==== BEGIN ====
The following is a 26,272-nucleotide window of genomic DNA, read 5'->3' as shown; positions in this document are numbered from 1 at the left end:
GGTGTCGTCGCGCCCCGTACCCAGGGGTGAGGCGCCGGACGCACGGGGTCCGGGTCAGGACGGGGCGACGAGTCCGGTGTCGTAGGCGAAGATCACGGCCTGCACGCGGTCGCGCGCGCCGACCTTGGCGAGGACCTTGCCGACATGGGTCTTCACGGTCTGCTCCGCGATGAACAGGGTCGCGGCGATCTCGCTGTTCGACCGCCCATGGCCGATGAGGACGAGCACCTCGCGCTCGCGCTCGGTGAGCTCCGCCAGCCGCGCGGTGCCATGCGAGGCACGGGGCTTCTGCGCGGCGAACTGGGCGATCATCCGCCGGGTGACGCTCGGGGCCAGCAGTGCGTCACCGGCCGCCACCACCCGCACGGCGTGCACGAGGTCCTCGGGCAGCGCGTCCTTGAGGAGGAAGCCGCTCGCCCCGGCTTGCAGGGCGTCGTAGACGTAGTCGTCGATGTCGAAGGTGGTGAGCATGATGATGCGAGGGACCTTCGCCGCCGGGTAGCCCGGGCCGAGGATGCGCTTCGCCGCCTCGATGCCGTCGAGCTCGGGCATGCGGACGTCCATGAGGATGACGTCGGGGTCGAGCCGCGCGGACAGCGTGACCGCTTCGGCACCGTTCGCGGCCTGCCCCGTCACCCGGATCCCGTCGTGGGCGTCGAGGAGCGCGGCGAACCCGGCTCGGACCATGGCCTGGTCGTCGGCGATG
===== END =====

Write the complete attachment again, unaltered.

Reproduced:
The following is a 26,272-nucleotide window of genomic DNA, read 5'->3' as shown; positions in this document are numbered from 1 at the left end:
GGTGTCGTCGCGCCCCGTACCCAGGGGTGAGGCGCCGGACGCACGGGGTCCGGGTCAGGACGGGGCGACGAGTCCGGTGTCGTAGGCGAAGATCACGGCCTGCACGCGGTCGCGCGCGCCGACCTTGGCGAGGACCTTGCCGACATGGGTCTTCACGGTCTGCTCCGCGATGAACAGGGTCGCGGCGATCTCGCTGTTCGACCGCCCATGGCCGATGAGGACGAGCACCTCGCGCTCGCGCTCGGTGAGCTCCGCCAGCCGCGCGGTGCCATGCGAGGCACGGGGCTTCTGCGCGGCGAACTGGGCGATCATCCGCCGGGTGACGCTCGGGGCCAGCAGTGCGTCACCGGCCGCCACCACCCGCACGGCGTGCACGAGGTCCTCGGGCAGCGCGTCCTTGAGGAGGAAGCCGCTCGCCCCGGCTTGCAGGGCGTCGTAGACGTAGTCGTCGATGTCGAAGGTGGTGAGCATGATGATGCGAGGGACCTTCGCCGCCGGGTAGCCCGGGCCGAGGATGCGCTTCGCCGCCTCGATGCCGTCGAGCTCGGGCATGCGGACGTCCATGAGGATGACGTCGGGGTCGAGCCGCGCGGACAGCGTGACCGCTTCGGCACCGTTCGCGGCCTGCCCCGTCACCCGGATCCCGTCGTGGGCGTCGAGGAGCGCGGCGAACCCGGCTCGGACCATGGCCTGGTCGTCGGCGATG